Vive la différence... -ce / -se
Posted by TheFallen on December 14, 2001
In Reply to: Vive la différence... -ce / -se posted by Barney on December 14, 2001
: : : : : : As a very recent arrival to this forum, I'm inspired to truth-test something that I am sure I remember being taught in school, and that I have argued in favour of passionately over the years. I am more than aware of a potential transatlantic difference of opinion here, but as far as I am concerned, my hazily remembered rule goes like this:-
: : : : : : If it's -ce, it's a noun, and if it's -se, it's a verb.
: : : : : : Examples... I am licensed, so I have a licence. I practise medicine at my medical practice.
: : : : : : Caveats... there are no *English* words such as "defense" or "offense", although these do apparently exist in American English - we Brits use "defence" and "offence", only replacing the "c" with an "s" when we're using the verb-based adjectives "defensive" and "offensive".
: : : : : : I am sure I remember being told at school that, if ever in a state of confusion, to remember the words advice and advise, where it's clear which is the noun and which the verb, due to pronunciation differences.
: : : : : : You may blame yourselves for my asking this question... it was inspired by earlier postings which I'll quote.
: : : : : : "Now you can see why we British thought you Americans were not yet ready to be abandoned to your own devises."
: : : : : : "Devices."
: : : : : : "My OED and I are entirely happy with 'devises'."
: : : : : : Despite also being a Brit, and despite my utter reverence for the OED, I'd never have gone along with "devises". Is my potentially failing memory right on this?
: : : : : For reference (sp. OK?), these are the standard American forms:
: : : : : I am licensed, so I have a license.
: : : : : I practice medicine at my medical practice.
: : : : : Inventors devise new devices.
: : : : : Someone who advises gives advice.
: : : : : A good defense is the best offense.
: : : : : A net increase results when some quantity increases.
: : : : : Passers-by noticed a notice pinned to the gate.
: : : : : A person with allergies is incensed by the smell of incense.
: : : : : The burglar cased the house and found a jewelry case belonging to someone who was housed there.
: : : : The whole objective of a language is to allow accurate communication of concepts and ideas between people. The objective is not to strictly adhere to a set of arbitrary rules that roughly approximate to good practice and defend these like a mother her child. In the immortal words of that great wordsmith, Nobel Prize winner, consummate war leader and all round good guy Sir Winston Churchill; 'Up with this I will not put.'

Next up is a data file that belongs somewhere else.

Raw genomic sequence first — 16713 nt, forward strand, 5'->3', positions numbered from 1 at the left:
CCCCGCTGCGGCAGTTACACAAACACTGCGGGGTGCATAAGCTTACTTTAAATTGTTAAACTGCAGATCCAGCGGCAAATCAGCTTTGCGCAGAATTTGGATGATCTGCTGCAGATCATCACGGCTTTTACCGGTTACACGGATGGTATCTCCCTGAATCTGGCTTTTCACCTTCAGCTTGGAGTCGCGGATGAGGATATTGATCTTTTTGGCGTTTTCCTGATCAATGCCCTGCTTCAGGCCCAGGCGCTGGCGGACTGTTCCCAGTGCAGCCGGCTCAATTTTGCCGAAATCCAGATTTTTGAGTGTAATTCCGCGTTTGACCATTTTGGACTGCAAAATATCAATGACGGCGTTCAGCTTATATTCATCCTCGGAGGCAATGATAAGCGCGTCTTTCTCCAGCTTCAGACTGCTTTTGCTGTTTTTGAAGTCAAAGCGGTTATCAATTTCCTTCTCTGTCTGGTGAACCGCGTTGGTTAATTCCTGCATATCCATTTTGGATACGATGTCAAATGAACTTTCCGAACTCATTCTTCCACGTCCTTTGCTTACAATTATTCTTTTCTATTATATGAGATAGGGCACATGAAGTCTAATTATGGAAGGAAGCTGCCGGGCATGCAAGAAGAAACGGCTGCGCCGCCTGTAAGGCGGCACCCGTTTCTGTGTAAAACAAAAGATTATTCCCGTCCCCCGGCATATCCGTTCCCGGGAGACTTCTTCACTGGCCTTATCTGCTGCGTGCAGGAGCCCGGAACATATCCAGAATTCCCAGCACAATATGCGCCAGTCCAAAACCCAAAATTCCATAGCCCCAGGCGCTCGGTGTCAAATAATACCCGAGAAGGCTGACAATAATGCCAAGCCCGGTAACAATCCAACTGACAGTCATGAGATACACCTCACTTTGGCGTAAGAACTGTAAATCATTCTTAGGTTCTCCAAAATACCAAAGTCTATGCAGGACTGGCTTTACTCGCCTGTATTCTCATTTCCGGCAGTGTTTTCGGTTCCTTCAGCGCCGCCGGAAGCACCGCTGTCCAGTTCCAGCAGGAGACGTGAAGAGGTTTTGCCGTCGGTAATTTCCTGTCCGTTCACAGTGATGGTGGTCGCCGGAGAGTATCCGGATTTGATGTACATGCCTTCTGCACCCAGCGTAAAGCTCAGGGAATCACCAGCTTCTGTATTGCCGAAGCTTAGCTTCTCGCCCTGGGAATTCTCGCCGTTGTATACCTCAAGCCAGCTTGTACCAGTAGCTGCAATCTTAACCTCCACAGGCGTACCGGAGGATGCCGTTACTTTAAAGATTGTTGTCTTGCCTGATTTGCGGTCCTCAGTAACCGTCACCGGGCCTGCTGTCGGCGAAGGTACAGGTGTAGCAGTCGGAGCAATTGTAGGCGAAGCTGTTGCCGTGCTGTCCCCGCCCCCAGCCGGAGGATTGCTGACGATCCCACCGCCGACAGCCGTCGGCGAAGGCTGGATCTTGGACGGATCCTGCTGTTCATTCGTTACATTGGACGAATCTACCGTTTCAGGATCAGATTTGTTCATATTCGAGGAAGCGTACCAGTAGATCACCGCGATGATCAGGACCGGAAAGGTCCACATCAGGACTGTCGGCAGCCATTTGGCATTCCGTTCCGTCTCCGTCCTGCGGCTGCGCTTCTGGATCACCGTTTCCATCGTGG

: : : : To be left to ones own devices is one thing; to be left to ones own devises is subtly different.
: : : Yes of course the purpose of language is to allow clear communication, but surely it's our common understanding of the "rules", however arbitrarily devised in days gone by, that enable our communication to be accurately expressed and equally acurately understood in the first place? If we're to abandon them even partially, whether in terms of spelling, grammar or indeed even something as minor as punctuation, then we risk being entirely misunderstood. Even a missing comma could change the entire nuance of a sentence.
: : As in:
: : Let's eat, Grandma!
: : Let's eat Grandma!
: This reminds me of a visit to Munich in 1987 when I, with a companion, crossed this long straight street, which was entirely devoid of vehicles in either direction as far as the eye could see, and were rounded on by a group of ordinary Germans who remonstrated with us because the pedestrian crossing light was red. No amount of pointing out that there was no traffic satisfied them, they said that these were the rules and we should not have broken them. We left them to their mutterings and their satisfaction that they did not break the rules.
: This story is entirely true.
Your analogy makes my case for me. Making up your own rules and failing to follow